My brother and I split a one year old hive that made it through the winter great. Last weekend when we opened the hive we noticed queen cups being started everywhere, so we knew it would have to be split to keep the neighbors from freaking out over swarms. The one year hive, I will refer to it as hive 1, was only composed of one 10 frame deep, but was absolutely booming. The bees were starting to backfill the brood frames and the queen was just laying wherever she could. When we did the split we left hive 1 in its original location, and pulled 4 frames from it to start the new hive, hive 2. We did not see any eggs in any of the Q cups and since we couldn't find the queen we did our best to make sure each hive had at least one frame with some eggs on it (this wasn't difficult since the queen was laying in any available space). We added another deep to hive 1, since it still had 6 loaded frames and was left in the original position so we knew their population would still be fairly large with foragers returning.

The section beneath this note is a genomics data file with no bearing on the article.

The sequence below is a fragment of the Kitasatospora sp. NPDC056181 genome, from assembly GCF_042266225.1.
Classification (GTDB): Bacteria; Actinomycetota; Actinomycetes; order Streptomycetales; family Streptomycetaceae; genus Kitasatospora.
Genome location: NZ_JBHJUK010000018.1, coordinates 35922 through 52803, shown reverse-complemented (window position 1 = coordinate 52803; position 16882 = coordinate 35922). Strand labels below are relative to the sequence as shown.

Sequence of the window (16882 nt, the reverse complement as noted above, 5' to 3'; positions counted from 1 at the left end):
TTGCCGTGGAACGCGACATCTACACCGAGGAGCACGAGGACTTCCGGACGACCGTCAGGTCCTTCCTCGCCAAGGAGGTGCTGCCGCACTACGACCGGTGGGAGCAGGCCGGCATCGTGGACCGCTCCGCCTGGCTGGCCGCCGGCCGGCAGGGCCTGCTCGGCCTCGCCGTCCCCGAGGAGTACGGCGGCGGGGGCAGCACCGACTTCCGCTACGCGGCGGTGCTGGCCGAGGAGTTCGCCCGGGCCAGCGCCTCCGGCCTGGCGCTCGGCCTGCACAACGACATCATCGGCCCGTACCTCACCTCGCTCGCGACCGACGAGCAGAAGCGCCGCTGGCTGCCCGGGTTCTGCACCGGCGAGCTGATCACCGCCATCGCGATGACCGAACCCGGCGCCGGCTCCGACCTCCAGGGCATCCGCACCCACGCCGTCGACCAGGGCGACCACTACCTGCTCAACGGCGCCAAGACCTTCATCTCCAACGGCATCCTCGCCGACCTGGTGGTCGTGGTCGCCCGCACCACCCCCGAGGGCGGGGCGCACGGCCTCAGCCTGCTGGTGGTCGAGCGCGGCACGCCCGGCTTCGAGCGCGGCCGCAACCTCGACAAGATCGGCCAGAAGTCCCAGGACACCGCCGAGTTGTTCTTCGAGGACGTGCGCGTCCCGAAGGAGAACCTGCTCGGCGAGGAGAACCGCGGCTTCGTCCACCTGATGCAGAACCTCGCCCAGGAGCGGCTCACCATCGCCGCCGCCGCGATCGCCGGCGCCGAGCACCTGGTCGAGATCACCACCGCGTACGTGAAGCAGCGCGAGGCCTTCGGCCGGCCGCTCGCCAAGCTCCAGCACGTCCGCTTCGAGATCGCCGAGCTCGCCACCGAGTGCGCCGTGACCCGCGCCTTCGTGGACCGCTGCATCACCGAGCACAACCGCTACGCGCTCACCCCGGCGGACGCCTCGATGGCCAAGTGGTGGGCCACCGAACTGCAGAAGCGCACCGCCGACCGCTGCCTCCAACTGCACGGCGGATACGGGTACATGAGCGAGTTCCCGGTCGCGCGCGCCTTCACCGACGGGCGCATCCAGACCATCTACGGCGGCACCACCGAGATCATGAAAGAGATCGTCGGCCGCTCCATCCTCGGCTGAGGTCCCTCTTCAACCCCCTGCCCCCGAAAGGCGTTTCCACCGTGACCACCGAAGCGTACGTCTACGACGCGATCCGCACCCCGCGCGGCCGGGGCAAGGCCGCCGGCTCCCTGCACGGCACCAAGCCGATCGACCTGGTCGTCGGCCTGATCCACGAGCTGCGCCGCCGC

Today, about a week after the split, I opened both hives. I'm pretty certain that the queen is still in hive 1 (they already built out one of the new frames in the bottom box and I could see eggs in the bottom of a number of cells on that new wax). Hive 2 had several supersedure cells (queen cells in the middle of the frames) nearly capped. All the frames that are originally from hive 1 are fairly well covered with bees, and there is a small amount of fresh comb being built on several of the new frames. Should I try to find a frame of emerging and capped workers from hive 1 and transfer that frame to hive 2, whose population looks to be about half that of hive 1, or should I just leave them alone? Temps in our area are supposed to be really mild for the next week at least, if not for the rest of the year. Our goal for these hives is for them to be healthy going into the winter, we don't really care about getting honey off of them.